Marijuana Ballot Initiatives Big Winner on Election Night

Author: David B. Weisenfeld, XpertHR Legal Editor

November 10, 2016

While much attention focused on the presidential election, at least three states voted to legalize recreational marijuana on election night with a fourth likely to join them. Voters in California, Massachusetts and Nevada voted to legalize recreational marijuana state-wide. Meanwhile, those voting "yes" for a similar measure in Maine have a slight lead, though the race is still listed as "too close to call."


California voters approved a legalization measure with 56% voting yes, six years after voters in the Golden State had rejected a similar measure. Proposition 64 will allow California residents 21 and older to possess, transport, buy and use up to an ounce of marijuana for recreational purposes. The measure also allows for retail sales by state licensed businesses, and gives the state until January 1, 2018, to begin issuing sales licenses to retailers.

Recreational marijuana laws have now been passed in all three Pacific Coast states as California joins Oregon and Washington. None of the laws prevent employers from maintaining a drug-free workplace.


Massachusetts voters legalized recreational marijuana by a 53%-47% margin despite the opposition of physician and healthcare groups, as well as the business sector. The state had previously decriminalized marijuana and legalized medical marijuana use.

Marijuana shops can open in Massachusetts in 2018. However, consumption in public places remains prohibited and smoking the drug will still be banned anywhere tobacco smoking is prohibited. The law also will regulate marijuana in ways similar to alcoholic beverages.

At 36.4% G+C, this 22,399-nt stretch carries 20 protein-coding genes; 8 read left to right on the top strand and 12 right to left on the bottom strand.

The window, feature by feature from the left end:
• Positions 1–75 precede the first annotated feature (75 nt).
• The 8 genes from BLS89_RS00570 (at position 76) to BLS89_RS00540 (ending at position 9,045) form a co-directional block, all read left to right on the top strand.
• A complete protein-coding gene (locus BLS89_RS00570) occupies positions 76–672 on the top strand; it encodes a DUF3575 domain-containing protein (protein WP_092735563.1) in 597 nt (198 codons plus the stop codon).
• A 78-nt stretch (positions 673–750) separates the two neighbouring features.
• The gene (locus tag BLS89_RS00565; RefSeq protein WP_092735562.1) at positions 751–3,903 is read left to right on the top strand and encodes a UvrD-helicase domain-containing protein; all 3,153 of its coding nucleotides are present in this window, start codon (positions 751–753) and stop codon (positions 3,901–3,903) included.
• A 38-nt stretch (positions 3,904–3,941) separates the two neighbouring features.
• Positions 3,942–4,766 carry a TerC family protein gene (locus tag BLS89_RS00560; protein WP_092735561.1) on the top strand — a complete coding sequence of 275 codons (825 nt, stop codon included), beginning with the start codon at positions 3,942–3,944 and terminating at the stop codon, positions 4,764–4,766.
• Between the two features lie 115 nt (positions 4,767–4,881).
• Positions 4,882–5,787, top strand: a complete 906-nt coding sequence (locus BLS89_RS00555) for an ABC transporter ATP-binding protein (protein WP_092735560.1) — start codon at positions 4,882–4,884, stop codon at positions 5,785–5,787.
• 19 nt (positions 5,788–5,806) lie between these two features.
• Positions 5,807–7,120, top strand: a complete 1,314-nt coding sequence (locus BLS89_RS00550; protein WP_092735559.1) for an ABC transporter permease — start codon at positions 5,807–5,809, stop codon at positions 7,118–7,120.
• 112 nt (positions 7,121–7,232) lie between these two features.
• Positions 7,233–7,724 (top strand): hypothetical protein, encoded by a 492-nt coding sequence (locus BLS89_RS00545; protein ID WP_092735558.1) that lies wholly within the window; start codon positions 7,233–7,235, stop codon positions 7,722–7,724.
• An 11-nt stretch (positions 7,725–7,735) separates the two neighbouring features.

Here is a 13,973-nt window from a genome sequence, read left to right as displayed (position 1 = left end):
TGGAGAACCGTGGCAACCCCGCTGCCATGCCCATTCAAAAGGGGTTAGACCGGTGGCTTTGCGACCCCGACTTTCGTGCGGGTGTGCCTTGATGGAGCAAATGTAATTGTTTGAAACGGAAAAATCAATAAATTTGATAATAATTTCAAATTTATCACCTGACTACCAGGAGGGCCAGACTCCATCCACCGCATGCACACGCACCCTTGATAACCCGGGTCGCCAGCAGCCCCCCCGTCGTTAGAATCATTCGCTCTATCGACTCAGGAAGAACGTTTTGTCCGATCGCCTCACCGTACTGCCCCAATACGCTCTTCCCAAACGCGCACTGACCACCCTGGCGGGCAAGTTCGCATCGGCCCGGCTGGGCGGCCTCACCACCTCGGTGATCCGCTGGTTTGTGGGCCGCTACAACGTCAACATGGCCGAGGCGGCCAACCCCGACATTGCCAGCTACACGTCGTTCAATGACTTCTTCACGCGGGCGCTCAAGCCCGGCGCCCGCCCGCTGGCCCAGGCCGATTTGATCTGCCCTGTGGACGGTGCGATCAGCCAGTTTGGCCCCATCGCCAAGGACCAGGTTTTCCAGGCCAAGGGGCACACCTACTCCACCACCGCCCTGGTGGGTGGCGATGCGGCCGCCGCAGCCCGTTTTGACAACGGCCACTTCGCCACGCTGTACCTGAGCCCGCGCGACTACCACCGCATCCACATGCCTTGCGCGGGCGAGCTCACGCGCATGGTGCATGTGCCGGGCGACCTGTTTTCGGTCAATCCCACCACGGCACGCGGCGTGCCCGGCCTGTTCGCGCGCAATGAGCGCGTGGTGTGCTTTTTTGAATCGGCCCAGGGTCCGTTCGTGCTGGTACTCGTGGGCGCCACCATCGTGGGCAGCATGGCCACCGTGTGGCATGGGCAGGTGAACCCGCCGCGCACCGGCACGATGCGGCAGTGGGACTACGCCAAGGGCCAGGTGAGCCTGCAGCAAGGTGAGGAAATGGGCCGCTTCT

Nevada's new recreational marijuana measure legalizes the use of up to one ounce of marijuana for adults 21 and over. Individuals living outside a 25-mile radius of the closest Nevada marijuana dispensary will be permitted to grow up to six marijuana plants at home for personal use, as long as the plants are away from public view.

But while recreational usage is now legal as a result of the ballot initiative's passage, the plant may not be available for sale in the state until January 1, 2018, as state legislators try to work out the framework for issuing licenses to dispensaries. The Nevada law does not explicitly address the use of marijuana in the workplace.


A legalization ballot initiative in Maine remains undecided today with the "yes" category leading by less than 1%. While supporters are claiming victory, opponents of the measure have yet to concede defeat.

If the measure is approved, adults 21 and over would be able to possess up to 2.5 ounces, grow their own plants and buy marijuana from licensed stores. In addition, the measure would allow for marijuana social clubs and place a 10% sales tax on marijuana. Public drug usage would remain prohibited, with violations punishable by fines.


Arizona is the lone state of the five with recreational measures on the ballot where voters opted not to legalize. The Arizona law would have mirrored Colorado's landmark 2012 recreational marijuana law, but it was defeated by a 52%-48% margin. Medical marijuana remains legal in the Grand Canyon State.

Medical Marijuana

In addition to the recreational marijuana ballot initiatives, three states voted to legalize medical marijuana including:

  • Florida;
  • Arkansas; and
  • North Dakota.

Similar measures in those states had previously been defeated. Meanwhile, Montana voters opted to expand the state's already existing medical marijuana law.

The Florida law is the broadest because in addition to covering diseases such as HIV, cancer and post-traumatic stress disorder, it also permits doctors to recommend marijuana use for other medical conditions where they believe the medical use of the drug would outweigh the potential health risks for a patient.

In all, 28 states plus the District of Columbia have now legalized medical marijuana to varying degrees. Meanwhile, recreational marijuana will be legal in eight states in addition to the District of Columbia provided that the result of the Maine legalization ballot initiative stands.